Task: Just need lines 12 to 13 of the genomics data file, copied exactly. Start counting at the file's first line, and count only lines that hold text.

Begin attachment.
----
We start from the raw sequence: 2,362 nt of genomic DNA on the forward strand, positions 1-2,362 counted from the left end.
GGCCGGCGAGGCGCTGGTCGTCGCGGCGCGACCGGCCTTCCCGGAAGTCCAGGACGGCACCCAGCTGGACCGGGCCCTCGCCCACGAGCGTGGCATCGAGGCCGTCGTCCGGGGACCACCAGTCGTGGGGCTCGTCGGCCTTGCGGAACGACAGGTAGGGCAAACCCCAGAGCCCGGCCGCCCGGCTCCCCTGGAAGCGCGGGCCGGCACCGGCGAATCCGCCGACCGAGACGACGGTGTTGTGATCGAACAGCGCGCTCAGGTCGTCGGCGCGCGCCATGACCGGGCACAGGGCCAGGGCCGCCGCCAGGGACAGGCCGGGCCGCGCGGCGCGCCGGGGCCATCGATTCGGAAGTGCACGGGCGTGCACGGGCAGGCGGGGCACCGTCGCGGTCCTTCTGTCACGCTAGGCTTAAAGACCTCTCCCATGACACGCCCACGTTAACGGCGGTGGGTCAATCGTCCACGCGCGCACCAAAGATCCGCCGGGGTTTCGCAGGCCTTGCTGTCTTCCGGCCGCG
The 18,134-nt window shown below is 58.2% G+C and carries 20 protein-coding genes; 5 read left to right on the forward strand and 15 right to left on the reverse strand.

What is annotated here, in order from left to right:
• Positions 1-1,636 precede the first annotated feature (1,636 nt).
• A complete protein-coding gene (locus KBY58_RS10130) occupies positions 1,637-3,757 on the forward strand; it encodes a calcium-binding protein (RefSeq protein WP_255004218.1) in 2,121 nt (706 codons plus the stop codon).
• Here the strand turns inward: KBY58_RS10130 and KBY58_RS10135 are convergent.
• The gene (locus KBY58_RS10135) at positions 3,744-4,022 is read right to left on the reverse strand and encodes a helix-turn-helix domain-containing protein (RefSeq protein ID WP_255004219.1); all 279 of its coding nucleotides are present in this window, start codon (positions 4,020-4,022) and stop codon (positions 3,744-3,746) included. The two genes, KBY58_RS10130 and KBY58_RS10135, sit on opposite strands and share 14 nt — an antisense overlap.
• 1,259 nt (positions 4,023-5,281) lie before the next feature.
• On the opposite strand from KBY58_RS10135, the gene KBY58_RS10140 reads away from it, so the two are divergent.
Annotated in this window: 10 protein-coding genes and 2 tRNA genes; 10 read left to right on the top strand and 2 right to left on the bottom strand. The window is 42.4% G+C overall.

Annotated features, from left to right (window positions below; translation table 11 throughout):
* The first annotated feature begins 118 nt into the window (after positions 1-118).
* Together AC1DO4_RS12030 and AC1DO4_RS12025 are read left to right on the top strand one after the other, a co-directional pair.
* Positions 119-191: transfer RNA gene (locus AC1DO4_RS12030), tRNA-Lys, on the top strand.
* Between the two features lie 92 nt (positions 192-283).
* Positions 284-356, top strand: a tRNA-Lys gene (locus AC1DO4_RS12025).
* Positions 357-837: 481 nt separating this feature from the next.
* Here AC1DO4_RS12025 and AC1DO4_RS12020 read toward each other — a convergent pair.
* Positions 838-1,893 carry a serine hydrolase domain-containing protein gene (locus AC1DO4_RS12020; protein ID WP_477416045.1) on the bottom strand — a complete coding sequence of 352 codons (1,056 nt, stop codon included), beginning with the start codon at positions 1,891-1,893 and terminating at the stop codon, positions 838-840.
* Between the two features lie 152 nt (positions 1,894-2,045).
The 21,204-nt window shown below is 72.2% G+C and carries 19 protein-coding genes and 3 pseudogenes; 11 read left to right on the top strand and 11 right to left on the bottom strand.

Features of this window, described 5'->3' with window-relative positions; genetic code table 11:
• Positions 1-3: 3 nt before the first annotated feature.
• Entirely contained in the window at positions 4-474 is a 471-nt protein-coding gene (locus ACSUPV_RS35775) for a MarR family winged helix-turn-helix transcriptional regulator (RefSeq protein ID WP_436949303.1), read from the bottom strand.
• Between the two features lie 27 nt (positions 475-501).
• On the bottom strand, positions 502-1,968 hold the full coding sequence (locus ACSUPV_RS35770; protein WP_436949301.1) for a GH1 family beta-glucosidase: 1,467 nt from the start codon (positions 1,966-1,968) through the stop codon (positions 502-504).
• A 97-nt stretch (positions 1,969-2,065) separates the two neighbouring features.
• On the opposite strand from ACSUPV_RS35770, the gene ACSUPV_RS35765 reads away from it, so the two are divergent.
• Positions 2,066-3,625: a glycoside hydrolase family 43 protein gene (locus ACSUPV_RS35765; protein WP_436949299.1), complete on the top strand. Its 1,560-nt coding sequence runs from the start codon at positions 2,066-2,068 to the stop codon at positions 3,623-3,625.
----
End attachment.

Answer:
Annotated features, from left to right (window positions below; translation table 11 throughout):
* The first annotated feature begins 118 nt into the window (after positions 1-118).